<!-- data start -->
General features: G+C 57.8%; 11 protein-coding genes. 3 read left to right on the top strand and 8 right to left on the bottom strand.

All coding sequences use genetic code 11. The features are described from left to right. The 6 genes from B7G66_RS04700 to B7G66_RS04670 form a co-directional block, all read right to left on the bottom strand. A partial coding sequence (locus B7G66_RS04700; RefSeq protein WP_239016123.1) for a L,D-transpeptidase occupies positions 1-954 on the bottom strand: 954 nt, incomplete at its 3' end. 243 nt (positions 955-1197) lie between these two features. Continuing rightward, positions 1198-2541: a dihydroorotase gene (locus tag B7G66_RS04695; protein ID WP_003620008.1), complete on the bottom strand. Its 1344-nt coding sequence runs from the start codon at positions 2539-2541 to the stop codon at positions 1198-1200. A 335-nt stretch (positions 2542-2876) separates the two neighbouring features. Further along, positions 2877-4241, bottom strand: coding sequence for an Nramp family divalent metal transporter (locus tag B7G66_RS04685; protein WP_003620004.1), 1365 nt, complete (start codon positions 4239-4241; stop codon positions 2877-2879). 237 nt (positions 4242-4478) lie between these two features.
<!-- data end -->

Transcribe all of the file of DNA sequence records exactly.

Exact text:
General features: G+C 57.8%; 11 protein-coding genes. 3 read left to right on the top strand and 8 right to left on the bottom strand.

All coding sequences use genetic code 11. The features are described from left to right. The 6 genes from B7G66_RS04700 to B7G66_RS04670 form a co-directional block, all read right to left on the bottom strand. A partial coding sequence (locus B7G66_RS04700; RefSeq protein WP_239016123.1) for a L,D-transpeptidase occupies positions 1-954 on the bottom strand: 954 nt, incomplete at its 3' end. 243 nt (positions 955-1197) lie between these two features. Continuing rightward, positions 1198-2541: a dihydroorotase gene (locus tag B7G66_RS04695; protein ID WP_003620008.1), complete on the bottom strand. Its 1344-nt coding sequence runs from the start codon at positions 2539-2541 to the stop codon at positions 1198-1200. A 335-nt stretch (positions 2542-2876) separates the two neighbouring features. Further along, positions 2877-4241, bottom strand: coding sequence for an Nramp family divalent metal transporter (locus tag B7G66_RS04685; protein WP_003620004.1), 1365 nt, complete (start codon positions 4239-4241; stop codon positions 2877-2879). 237 nt (positions 4242-4478) lie between these two features.